against those who control section 11 or 12 violators. Id. §
77o; Hinerfeld, 1998 U.S. Dist. LEXIS 10601, at *12 n. 4.
Statements will be deemed materially misleading when "`the
defendants' representations, taken together and in context, would
have misled a reasonable investor.'" Rombach, 355 F.3d at 172
n. 7 (quoting I. Meyer Pincus & Assocs. v. Oppenheimer & Co.,
936 F.2d 759, 761 (2d Cir. 1991)). Under this standard the
prospectus must be read as a whole to determine if any
misstatements "would have misled a reasonable investor about the
nature of the [securities]," Olkey v. Hyperion 1999 Term Trust,
Inc., 98 F.3d 2, 5 (2d Cir. 1996) (quoting McMahan & Co. v.
Wherehouse Entertainment, Inc., 900 F.2d 576, 579 (2d Cir.
1990)), and individual statements should not be parsed to
determine if each was "literally true," id.
Here, plaintiffs point to two statements in the registration
statement and prospectus that they claim are materially
misleading. Compl. ¶¶ 18, 32. Plaintiffs advance several theories
as to the misleading nature of these statements. Id.
Plaintiffs first point to CIT's statement that "[w]e believe
that our loan loss reserves relating to the telecommunications portfolio are adequate." Jaffe Decl., Ex. C, at 10, Prospectus
("Prospectus"). Plaintiffs contend that this is a material
misstatement because CIT did not have loan loss reserves that
were devoted solely and explicitly to the telecommunications
portfolio. Compl. ¶ 32; Pls.' Mem. at 6.
This Court cannot agree. The statement, even read in complete
isolation, does not state that CIT had reserves that were
separately maintained as "telecommunications loan loss reserves."
Rather, the clear import of the statement was that among the loan
loss reserves that the company did have, an ample amount could be
devoted to the telecommunications portfolio so as to offset any
probable losses. In fact, on the same page as the allegedly
misleading statement, CIT stated in its prospectus, "We maintain
a consolidated reserve for credit losses on finance
receivables. Our consolidated reserve for credit losses
reflects management's judgment of losses inherent in the
portfolio." Prospectus at 10 (emphasis added). Therefore, the
allegedly misleading statement, taken together with the balance
of the prospectus, would not have misled a reasonable investor.
See, e.g., Lasker v. New York State Elec. & Gas Corp.,
85 F.3d 55, 58-59 (2d Cir. 1996).
Plaintiffs next point to the above statement about the adequacy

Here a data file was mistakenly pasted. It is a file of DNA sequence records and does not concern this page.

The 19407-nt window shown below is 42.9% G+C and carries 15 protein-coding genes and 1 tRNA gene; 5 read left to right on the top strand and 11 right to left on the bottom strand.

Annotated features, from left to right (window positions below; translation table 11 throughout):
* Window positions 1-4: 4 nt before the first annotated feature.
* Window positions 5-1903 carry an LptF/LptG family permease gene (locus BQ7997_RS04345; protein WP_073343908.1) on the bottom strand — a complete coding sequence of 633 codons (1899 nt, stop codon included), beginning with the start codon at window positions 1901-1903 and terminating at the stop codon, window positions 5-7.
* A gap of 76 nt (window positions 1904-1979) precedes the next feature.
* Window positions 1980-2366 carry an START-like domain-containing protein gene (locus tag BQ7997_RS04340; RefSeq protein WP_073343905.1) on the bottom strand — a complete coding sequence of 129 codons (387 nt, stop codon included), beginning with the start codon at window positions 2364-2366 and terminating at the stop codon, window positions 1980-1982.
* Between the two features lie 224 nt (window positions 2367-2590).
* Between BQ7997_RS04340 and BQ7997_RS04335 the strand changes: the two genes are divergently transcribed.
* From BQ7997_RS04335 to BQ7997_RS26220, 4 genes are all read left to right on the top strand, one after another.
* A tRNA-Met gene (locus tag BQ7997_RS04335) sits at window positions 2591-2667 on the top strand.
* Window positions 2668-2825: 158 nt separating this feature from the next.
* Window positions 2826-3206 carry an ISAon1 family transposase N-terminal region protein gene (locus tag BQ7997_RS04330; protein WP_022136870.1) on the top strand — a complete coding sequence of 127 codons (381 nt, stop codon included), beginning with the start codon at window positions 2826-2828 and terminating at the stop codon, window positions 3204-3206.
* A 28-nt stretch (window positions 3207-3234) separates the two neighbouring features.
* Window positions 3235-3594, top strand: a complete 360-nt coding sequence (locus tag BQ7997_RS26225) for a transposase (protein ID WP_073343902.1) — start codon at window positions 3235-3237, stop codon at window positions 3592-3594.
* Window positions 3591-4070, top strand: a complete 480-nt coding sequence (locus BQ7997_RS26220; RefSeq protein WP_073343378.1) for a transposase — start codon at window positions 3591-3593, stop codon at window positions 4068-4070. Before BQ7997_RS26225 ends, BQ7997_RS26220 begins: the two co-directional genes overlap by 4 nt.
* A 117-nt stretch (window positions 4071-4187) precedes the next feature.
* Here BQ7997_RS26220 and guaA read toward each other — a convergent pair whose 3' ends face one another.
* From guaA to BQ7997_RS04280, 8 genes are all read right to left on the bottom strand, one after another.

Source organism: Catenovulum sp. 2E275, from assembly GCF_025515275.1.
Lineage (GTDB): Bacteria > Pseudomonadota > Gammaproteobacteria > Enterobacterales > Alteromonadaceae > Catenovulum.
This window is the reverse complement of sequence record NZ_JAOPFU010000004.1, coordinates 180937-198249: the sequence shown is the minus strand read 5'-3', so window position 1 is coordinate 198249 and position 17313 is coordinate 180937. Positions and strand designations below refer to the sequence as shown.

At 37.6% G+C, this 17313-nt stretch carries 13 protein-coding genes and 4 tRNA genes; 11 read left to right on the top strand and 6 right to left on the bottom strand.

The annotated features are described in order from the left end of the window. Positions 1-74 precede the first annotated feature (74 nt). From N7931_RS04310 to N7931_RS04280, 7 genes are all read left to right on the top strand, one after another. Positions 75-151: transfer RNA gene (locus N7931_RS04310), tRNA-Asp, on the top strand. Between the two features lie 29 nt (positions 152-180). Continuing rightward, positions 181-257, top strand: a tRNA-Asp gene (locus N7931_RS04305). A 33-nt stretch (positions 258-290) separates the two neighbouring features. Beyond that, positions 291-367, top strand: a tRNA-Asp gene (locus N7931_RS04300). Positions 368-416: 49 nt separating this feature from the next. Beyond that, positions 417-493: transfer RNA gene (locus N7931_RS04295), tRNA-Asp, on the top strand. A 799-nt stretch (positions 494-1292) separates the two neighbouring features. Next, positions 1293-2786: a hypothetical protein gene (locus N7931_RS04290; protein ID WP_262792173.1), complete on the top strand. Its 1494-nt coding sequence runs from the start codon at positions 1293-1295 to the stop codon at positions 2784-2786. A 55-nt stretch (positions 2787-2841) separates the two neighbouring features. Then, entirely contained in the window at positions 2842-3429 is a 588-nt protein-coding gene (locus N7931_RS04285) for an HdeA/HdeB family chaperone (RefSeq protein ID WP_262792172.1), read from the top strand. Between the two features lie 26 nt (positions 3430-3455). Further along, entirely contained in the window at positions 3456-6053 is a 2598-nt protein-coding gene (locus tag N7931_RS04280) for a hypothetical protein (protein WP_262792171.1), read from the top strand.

of the telecommunications reserves along with those in which CIT
stated that its consolidated loan loss reserves had been
"reviewed for adequacy." Prospectus at 10-11, 32; Compl. ¶¶
18-19, 32. Plaintiffs contend that these statements are
actionable because CIT's loan loss reserves were not, in fact,
adequate. Compl. ¶¶ 18, 32; Pls.' Mem. at 9-10. Plaintiffs argue
that CIT's augmentation of its loan loss reserves three weeks
subsequent to the IPO is evidence of their inadequacy. Pls.' Mem.
This Court disagrees. Although these misstatements may be
actionable under the theory that defendants did not actually
believe them to be true or had no reasonable basis for such a conclusion, In re Int'l Bus. Machs. Corporate Sec. Litig.,
163 F. 3d 102, 107 (2d Cir. 1998); Hinerfeld, 1998 U.S. Dist. LEXIS
10601, at *22 n. 9, they would not be actionable under the
securities laws if they simply represented a failure on the part
of defendants to correctly gauge the adequacy of the loan loss
reserves, Hinerfeld, 1998 U.S. Dist. LEXIS 10601, at *21-22
("The failure to anticipate the extent of necessary reserves,
even if it amounts to mismanagement, is not actionable under
federal securities laws."); see also Olkey, 98 F.3d at 7-8
(stating that claim which amounted to an allegation that
defendants were less skillful at balancing the portfolio than
plaintiffs would have liked was not actionable under the
securities laws); Shapiro v. UJB Fin. Corp., 964 F.2d 272, 281
(3d Cir. 1992) ("[M]ere failure to provide adequate reserves . . .
does not implicate the concerns of the federal securities laws
and is not normally actionable."), unless they were worded so as
to create guarantees on the part of defendants, In re Int'l Bus.
Machs., 163 F.3d at 107; Friedman v. Mohasco Corp.,
929 F.2d 77, 79 (2d Cir. 1991); Milman v. Box Hill Sys. Corp.,
72 F. Supp. 2d 220, 234 (S.D.N.Y. 1999).
Here, plaintiffs' claim that loan loss reserves were inadequate
is nothing more than an assertion that CIT was incorrect or
unskillful in determining exactly what amount of reserves would
be adequate. That this statement could be actionable is even
further undercut by the context in which the statement was made.
The prospectus stated:
The consolidated reserve for credit losses is
intended to provide for losses inherent in the
portfolio, which requires the application of
estimates and significant judgment. . . . We cannot
be certain that our consolidated reserve for credit
losses will be adequate over time to cover credit
losses in our portfolio. . . . [I]f our reserves for
credit losses are not adequate, our business, financial condition and results of operations may
Prospectus at 11. Defendants clearly stated the risk associated
with any unskillfulness on their part and they clearly indicated
that they did not guarantee that loan loss reserves would be
adequate over time. Therefore, this statement is not actionable
under this theory. See Olkey, 98 F.3d at 7-8; Milman,